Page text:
They are not only the people who take care of our everyday needs, they are the people who help our students (many of whom are first generation) navigate college. Where will these students go for help?
When we're told that retention is our gravest issue, why would we eliminate those people who are on the front lines, supporting our students and supporting faculty? We have already so many issues with students experiencing difficulty navigating our College. How will cutting support staff not exacerbate this serious issue?
It seems plausible that much of the work currently performed by classified staff would fall to the division and department chairs and on faculty in general.
As faculty, we know that cuts to our support staff impact all of us and making cuts to staff are major decisions, not to be taken lightly. Every staff cut results in the addition of job duties for someone else. How things fall into place after a series of cuts should be determined Before the cuts take place, not afterward.
Another recommendation of the report is that security, IT and facilities services be contracted out or outsourced. In other words, the people who work in these roles now would be replaced by workers from another entity other than Clark. This means that the people in charge of the physical aspects of our College, the safety of our employees and students, and the efficiency of our information technology would all be dependent on workers who are employed by another agency. How would this impact our physical and virtual safety?
The bottom line is this: we need to study and analyze how cuts to staff would impact our job duties, our daily work lives and most importantly our students. Who will fill this hole between administration and our students?
It's definitely time that we stand up for our WPEA union siblings who are Clark classified staff and support them the way they've supported us, every day, for years. After all, the vast majority of the cuts recommended in the report are WPEA classified staff, the employee classification that is paid noticeably less than other Clark employee types. If recommended cuts are intended to save money, why is the classified staff being targeted? This doesn't add up.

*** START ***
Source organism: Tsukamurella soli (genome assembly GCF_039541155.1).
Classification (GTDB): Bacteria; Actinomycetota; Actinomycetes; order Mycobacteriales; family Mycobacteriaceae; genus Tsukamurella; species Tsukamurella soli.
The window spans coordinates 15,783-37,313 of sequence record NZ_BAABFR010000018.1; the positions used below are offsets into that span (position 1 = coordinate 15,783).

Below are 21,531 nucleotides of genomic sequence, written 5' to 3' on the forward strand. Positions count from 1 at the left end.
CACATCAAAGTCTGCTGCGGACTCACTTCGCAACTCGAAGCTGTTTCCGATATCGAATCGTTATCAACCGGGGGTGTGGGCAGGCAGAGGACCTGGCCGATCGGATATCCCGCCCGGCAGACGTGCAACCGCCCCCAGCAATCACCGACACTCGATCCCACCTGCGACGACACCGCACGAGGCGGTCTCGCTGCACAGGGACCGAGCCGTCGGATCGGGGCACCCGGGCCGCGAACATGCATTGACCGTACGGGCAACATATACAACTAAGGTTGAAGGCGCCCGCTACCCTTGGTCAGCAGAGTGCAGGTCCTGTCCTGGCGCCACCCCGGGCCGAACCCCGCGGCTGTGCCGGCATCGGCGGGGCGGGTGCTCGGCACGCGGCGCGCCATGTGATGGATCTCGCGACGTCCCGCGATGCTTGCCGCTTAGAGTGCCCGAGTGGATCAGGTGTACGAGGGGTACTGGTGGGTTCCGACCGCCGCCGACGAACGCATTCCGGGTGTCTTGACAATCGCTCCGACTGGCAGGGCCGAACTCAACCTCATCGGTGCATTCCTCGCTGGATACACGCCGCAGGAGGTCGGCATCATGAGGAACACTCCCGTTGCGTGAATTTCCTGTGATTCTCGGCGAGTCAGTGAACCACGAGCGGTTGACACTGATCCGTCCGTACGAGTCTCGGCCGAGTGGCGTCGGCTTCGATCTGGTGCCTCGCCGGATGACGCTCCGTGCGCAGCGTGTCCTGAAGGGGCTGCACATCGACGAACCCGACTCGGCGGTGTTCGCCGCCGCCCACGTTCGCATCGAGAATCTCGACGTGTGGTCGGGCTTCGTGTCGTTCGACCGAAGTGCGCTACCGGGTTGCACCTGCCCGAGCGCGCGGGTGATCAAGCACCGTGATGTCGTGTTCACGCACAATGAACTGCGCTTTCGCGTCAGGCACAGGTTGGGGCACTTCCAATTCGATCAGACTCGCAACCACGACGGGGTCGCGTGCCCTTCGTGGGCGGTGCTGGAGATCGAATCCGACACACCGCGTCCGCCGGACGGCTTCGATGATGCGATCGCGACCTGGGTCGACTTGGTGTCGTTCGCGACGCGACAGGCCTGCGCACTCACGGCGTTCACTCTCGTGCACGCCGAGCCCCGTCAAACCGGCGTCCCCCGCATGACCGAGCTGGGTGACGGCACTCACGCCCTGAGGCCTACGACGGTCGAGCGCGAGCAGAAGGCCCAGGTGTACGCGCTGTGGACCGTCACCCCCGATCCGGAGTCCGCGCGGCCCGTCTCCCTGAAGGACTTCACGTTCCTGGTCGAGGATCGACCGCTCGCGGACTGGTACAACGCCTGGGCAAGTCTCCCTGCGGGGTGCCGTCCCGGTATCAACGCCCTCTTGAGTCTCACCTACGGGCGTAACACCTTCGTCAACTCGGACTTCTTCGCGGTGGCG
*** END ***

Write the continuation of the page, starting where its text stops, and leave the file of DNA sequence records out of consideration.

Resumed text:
In addition, out of the three employee classifications at Clark - staff, faculty, and admin/exempt - staff and faculty growth over the past 11 years has been minimal (a few percentage points), while admin/exempt has grown more than 100 percnent during the same span of time If the cuts are meant to eliminate redundancies and inefficiencies, and Clark's classified staff numbers have not increased in decades, why would classified staff be targeted? This doesn't add up.
Please use your voice to communicate the importance of our classified staff. Use your voice to explain that faculty cannot do our jobs without their support and that student retention will suffer even more without our frontline support staff.
Featured photos above of Clark's cherry blossom trees by Ryan O'Meara.